Role of endoplasmic reticulum stress in disuse osteoporosis.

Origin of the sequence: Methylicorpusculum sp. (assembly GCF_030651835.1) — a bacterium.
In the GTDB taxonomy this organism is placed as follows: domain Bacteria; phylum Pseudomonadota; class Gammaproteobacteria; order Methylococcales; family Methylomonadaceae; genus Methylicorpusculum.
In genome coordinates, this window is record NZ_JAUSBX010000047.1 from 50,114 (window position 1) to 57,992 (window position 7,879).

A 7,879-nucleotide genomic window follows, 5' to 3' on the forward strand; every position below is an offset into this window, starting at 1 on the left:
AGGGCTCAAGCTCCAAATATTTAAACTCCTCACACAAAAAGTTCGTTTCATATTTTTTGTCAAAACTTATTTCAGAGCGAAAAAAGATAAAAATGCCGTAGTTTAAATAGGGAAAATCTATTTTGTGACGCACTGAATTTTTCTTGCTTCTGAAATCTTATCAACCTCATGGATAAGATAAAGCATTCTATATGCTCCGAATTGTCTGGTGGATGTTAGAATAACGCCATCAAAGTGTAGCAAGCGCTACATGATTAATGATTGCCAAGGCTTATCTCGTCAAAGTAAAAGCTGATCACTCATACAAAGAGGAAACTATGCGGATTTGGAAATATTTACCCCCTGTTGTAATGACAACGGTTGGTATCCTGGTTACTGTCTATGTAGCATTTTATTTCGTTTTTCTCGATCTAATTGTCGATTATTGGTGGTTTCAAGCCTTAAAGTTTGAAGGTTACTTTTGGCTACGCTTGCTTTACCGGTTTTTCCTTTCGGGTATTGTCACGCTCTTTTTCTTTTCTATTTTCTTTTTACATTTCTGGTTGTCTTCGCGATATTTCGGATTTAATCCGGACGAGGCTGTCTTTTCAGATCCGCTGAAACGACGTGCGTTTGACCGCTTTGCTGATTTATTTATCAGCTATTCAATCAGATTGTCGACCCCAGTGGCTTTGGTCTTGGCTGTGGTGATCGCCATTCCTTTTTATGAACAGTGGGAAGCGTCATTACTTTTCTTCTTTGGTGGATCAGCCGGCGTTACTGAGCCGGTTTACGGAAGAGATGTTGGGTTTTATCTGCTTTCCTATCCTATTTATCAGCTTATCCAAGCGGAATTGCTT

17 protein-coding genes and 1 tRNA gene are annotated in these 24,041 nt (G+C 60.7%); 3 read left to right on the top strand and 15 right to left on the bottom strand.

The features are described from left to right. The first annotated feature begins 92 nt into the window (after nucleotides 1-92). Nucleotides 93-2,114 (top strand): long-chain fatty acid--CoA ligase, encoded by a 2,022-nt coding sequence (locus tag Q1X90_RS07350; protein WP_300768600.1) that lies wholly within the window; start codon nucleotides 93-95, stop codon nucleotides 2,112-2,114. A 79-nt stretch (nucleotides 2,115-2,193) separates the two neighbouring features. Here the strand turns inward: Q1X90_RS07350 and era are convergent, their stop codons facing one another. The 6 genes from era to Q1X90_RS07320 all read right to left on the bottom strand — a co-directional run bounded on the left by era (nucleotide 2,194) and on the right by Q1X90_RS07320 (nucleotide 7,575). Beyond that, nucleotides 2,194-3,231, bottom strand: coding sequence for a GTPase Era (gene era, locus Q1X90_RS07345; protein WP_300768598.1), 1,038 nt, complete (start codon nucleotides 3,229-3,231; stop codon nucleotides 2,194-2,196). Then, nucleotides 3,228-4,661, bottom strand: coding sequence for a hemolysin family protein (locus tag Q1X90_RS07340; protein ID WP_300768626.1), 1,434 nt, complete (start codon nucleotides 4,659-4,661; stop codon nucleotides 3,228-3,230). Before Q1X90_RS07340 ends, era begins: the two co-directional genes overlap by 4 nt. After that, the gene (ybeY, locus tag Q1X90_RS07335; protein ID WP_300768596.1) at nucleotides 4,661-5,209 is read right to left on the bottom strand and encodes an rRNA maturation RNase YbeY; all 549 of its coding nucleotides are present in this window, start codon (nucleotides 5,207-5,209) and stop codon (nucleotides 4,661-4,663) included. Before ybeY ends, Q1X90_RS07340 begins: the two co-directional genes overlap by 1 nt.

DEK is a biochemically distinct protein that is generally found in the nucleus, where it is vital to global heterochromatin integrity. However, DEK is also secreted by cells (eg, macrophages) and influences other adjacent cells (eg, acts as a chemoattractant for certain mature blood cells). We hypothesized that DEK may modulate functions of hematopoietic stem (HSCs) and progenitor (HPCs) cells. C57Bl/6 mice were used to demonstrate that absolute numbers and cycling status of HPCs (colony forming unit-granulocyte macrophage [CFU-GM], burst forming unit-erythroid [BFU-E], and colony forming unit-granulocyte erythroid macrophage megakaryocyte [CFU-GEMM]) in bone marrow (BM) and spleen were significantly enhanced in DEK -/- as compared with wild-type (WT) control mice. Moreover, purified recombinant DEK protein inhibited colony formation in vitro by CFU-GM, BFU-E, and CFU-GEMM from WT BM cells and human cord blood (CB) cells in a dose-dependent fashion, demonstrating that DEK plays a negative role in HPC proliferation in vitro and in vivo. Suppression was direct acting as determined by inhibition of proliferation of single isolated CD34(+) CB cells in vitro. In contrast, DEK -/- BM cells significantly demonstrated reduced long term competitive and secondary mouse repopulating HSC capacity compared with WT BM cells, demonstrating that DEK positively regulates engrafting capability of self-renewing HSCs. This demonstrates that DEK has potent effects on HSCs, HPCs, and hematopoiesis, information of biological and potential clinical interest.